SUMMERVILLE — A trolley bus scuttles along Trolley Road taking Oakbrook residents to the historic downtown business district and bringing downtown residents to a walkable "little town" surrounding the medical center. That's what Councilman Bob Jackson has in mind.
And that idea, as much as anything, might be why Summerville's embattled comprehensive plan gets one more round in the ring later this month. Town Council voted Wednesday to create a committee of council members and two Planning Commission members to study whether the language of "shoulds" in it needs to be changed to better direct changes in how development is managed.
But the conversation before the vote centered on Jackson's presentation of why the plan should make a priority of revitalizing the suburban Oakbrook community near Dorchester Road. Jackson gave council members a list of reasons that included the trolley as possibility.
The plan is a 10-year update of the town's blueprint for growth. It prioritizes council actions and guides future planning and zoning votes. On the brink of a final vote to approve it as written earlier this month, council decided to hold a second special meeting to review the language and revitalization concerns. Council members are divided on whether the language is needed or the revitalization workable.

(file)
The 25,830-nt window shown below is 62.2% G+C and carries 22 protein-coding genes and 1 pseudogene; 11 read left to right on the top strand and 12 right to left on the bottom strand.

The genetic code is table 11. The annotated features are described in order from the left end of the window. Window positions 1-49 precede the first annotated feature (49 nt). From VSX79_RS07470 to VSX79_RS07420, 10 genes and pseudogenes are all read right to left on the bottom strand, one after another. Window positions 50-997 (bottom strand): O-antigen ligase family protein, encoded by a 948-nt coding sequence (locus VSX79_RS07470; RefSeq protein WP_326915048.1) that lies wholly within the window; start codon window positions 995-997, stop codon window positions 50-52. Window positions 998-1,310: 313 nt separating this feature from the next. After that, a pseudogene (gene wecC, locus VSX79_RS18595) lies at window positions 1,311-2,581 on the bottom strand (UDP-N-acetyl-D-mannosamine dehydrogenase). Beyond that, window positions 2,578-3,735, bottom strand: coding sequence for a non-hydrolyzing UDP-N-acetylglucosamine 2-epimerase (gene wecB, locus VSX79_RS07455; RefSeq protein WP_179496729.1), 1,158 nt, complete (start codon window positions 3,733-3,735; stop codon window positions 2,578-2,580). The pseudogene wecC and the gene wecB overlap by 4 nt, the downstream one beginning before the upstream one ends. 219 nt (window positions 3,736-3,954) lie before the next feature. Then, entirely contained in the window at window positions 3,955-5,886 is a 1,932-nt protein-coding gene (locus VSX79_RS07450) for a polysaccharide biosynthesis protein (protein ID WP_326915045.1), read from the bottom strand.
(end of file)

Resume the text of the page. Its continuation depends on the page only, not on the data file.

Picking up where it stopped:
The revitalization could be accomplished with a minimal town investment, Jackson said Wednesday. The idea is to encourage public-private partnerships with organizations such as the Charleston Area Regional Transportation Authority to make it happen. Oakbrook, he said, already has three large low-income apartment complexes, four senior citizens centers and a seven-story building for seniors. Few of those people travel on their own downtown, but most of them would like to.
"The seniors don't have a way to get out of Oakbrook. We could help the downtown merchants and (let them use) Azalea Park. None of these people have any town facilities except the (Jessen) boat landing, which they don't use," he said.
Jackson also wants to turn the intersection of Trolley and Midland Park roads, where Summerville Medical Center is located, into a pedestrian-friendly hub of residences and businesses. A lot of those pieces are already in place, he said.
"With the medical center expanding and the potential of (nearby development tract) Pine Trace, this is a wonderful opportunity," he said.
The opportunity is enough that Councilman Aaron Brown, who pushed to pass the plan as written, is not only open to taking another look but also will sit on the committee with Councilman Mike Dawson, who pushed for stronger language.
"I think we all did our job to get to this point," Brown said of the plan as written. "On reflection, I think (the committee) is a good way to deal with these issues. I'm not sure I'm going to change my mind. But if people have ideas that could help the town, we should look at them. This way, before we bake the cake, everybody has a chance to put their ingredients in it."